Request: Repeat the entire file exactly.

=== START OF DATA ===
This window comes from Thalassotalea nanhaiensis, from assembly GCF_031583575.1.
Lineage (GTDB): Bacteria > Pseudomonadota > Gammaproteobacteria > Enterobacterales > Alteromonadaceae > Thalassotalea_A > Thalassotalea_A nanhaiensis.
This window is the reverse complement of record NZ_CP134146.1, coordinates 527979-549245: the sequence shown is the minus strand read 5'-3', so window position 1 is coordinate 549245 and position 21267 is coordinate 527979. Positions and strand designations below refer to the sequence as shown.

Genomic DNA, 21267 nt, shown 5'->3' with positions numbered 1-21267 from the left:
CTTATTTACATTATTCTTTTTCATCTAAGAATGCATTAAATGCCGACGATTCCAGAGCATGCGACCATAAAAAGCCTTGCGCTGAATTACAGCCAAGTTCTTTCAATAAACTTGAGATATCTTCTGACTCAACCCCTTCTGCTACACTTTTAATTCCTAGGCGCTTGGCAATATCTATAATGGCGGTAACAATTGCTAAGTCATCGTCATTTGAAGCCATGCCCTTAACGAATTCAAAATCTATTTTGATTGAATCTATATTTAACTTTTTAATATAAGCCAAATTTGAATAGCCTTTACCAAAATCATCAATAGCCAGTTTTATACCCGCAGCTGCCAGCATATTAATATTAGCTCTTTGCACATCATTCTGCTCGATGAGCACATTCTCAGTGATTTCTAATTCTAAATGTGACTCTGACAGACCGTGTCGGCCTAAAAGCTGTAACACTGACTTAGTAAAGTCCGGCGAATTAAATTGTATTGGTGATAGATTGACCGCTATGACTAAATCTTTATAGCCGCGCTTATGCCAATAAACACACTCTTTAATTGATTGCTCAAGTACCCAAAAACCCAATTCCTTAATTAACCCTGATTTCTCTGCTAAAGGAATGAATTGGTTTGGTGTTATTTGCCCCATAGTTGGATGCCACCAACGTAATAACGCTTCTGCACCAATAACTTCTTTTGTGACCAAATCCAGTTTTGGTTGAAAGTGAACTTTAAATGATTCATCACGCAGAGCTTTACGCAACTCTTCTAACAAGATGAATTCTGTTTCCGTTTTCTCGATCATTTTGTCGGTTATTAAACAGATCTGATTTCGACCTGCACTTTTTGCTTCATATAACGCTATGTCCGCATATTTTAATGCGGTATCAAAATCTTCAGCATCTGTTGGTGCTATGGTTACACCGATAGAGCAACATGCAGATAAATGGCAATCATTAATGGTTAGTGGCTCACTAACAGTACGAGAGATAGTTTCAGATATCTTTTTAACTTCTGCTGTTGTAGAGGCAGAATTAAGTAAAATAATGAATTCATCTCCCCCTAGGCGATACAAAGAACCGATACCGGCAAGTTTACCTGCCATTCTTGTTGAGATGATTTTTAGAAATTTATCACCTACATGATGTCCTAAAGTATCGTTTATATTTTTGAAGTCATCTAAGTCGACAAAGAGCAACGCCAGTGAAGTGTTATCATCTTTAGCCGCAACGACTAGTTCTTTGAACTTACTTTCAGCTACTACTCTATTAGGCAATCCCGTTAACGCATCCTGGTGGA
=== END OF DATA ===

This window comes from Thalassotalea nanhaiensis, from assembly GCF_031583575.1.
Lineage (GTDB): Bacteria > Pseudomonadota > Gammaproteobacteria > Enterobacterales > Alteromonadaceae > Thalassotalea_A > Thalassotalea_A nanhaiensis.
This window is the reverse complement of record NZ_CP134146.1, coordinates 527979-549245: the sequence shown is the minus strand read 5'-3', so window position 1 is coordinate 549245 and position 21267 is coordinate 527979. Positions and strand designations below refer to the sequence as shown.

Genomic DNA, 21267 nt, shown 5'->3' with positions numbered 1-21267 from the left:
CTTATTTACATTATTCTTTTTCATCTAAGAATGCATTAAATGCCGACGATTCCAGAGCATGCGACCATAAAAAGCCTTGCGCTGAATTACAGCCAAGTTCTTTCAATAAACTTGAGATATCTTCTGACTCAACCCCTTCTGCTACACTTTTAATTCCTAGGCGCTTGGCAATATCTATAATGGCGGTAACAATTGCTAAGTCATCGTCATTTGAAGCCATGCCCTTAACGAATTCAAAATCTATTTTGATTGAATCTATATTTAACTTTTTAATATAAGCCAAATTTGAATAGCCTTTACCAAAATCATCAATAGCCAGTTTTATACCCGCAGCTGCCAGCATATTAATATTAGCTCTTTGCACATCATTCTGCTCGATGAGCACATTCTCAGTGATTTCTAATTCTAAATGTGACTCTGACAGACCGTGTCGGCCTAAAAGCTGTAACACTGACTTAGTAAAGTCCGGCGAATTAAATTGTATTGGTGATAGATTGACCGCTATGACTAAATCTTTATAGCCGCGCTTATGCCAATAAACACACTCTTTAATTGATTGCTCAAGTACCCAAAAACCCAATTCCTTAATTAACCCTGATTTCTCTGCTAAAGGAATGAATTGGTTTGGTGTTATTTGCCCCATAGTTGGATGCCACCAACGTAATAACGCTTCTGCACCAATAACTTCTTTTGTGACCAAATCCAGTTTTGGTTGAAAGTGAACTTTAAATGATTCATCACGCAGAGCTTTACGCAACTCTTCTAACAAGATGAATTCTGTTTCCGTTTTCTCGATCATTTTGTCGGTTATTAAACAGATCTGATTTCGACCTGCACTTTTTGCTTCATATAACGCTATGTCCGCATATTTTAATGCGGTATCAAAATCTTCAGCATCTGTTGGTGCTATGGTTACACCGATAGAGCAACATGCAGATAAATGGCAATCATTAATGGTTAGTGGCTCACTAACAGTACGAGAGATAGTTTCAGATATCTTTTTAACTTCTGCTGTTGTAGAGGCAGAATTAAGTAAAATAATGAATTCATCTCCCCCTAGGCGATACAAAGAACCGATACCGGCAAGTTTACCTGCCATTCTTGTTGAGATGATTTTTAGAAATTTATCACCTACATGATGTCCTAAAGTATCGTTTATATTTTTGAAGTCATCTAAGTCGACAAAGAGCAACGCCAGTGAAGTGTTATCATCTTTAGCCGCAACGACTAGTTCTTTGAACTTACTTTCAGCTACTACTCTATTAGGCAATCCCGTTAACGCATCCTGGTGGA